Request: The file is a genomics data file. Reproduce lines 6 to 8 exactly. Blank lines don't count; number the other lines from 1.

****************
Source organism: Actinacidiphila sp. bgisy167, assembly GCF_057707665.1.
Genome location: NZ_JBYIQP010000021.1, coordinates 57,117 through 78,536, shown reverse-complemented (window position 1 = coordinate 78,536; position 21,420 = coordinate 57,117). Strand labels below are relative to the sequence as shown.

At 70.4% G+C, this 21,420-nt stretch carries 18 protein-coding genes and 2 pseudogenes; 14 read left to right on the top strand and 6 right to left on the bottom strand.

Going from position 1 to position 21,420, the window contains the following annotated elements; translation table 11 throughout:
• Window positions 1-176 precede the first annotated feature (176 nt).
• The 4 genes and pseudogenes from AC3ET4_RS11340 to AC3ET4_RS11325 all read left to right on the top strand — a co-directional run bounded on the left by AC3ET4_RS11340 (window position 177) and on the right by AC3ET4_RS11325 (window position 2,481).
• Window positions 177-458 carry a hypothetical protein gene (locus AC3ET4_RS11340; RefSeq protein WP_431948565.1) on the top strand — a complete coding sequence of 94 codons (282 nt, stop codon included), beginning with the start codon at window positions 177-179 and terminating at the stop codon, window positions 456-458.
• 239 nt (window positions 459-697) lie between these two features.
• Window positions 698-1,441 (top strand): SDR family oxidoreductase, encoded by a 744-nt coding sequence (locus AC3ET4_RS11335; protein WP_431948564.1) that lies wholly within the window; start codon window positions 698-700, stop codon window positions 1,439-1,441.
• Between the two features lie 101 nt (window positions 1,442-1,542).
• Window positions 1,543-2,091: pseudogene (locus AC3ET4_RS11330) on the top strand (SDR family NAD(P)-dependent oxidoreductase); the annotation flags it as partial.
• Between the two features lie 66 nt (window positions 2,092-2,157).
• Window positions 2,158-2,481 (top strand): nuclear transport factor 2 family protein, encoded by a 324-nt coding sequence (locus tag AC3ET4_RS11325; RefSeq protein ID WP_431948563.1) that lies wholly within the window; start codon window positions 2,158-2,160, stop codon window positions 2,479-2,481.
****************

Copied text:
• The 4 genes and pseudogenes from AC3ET4_RS11340 to AC3ET4_RS11325 all read left to right on the top strand — a co-directional run bounded on the left by AC3ET4_RS11340 (window position 177) and on the right by AC3ET4_RS11325 (window position 2,481).
• Window positions 177-458 carry a hypothetical protein gene (locus AC3ET4_RS11340; RefSeq protein WP_431948565.1) on the top strand — a complete coding sequence of 94 codons (282 nt, stop codon included), beginning with the start codon at window positions 177-179 and terminating at the stop codon, window positions 456-458.
• 239 nt (window positions 459-697) lie between these two features.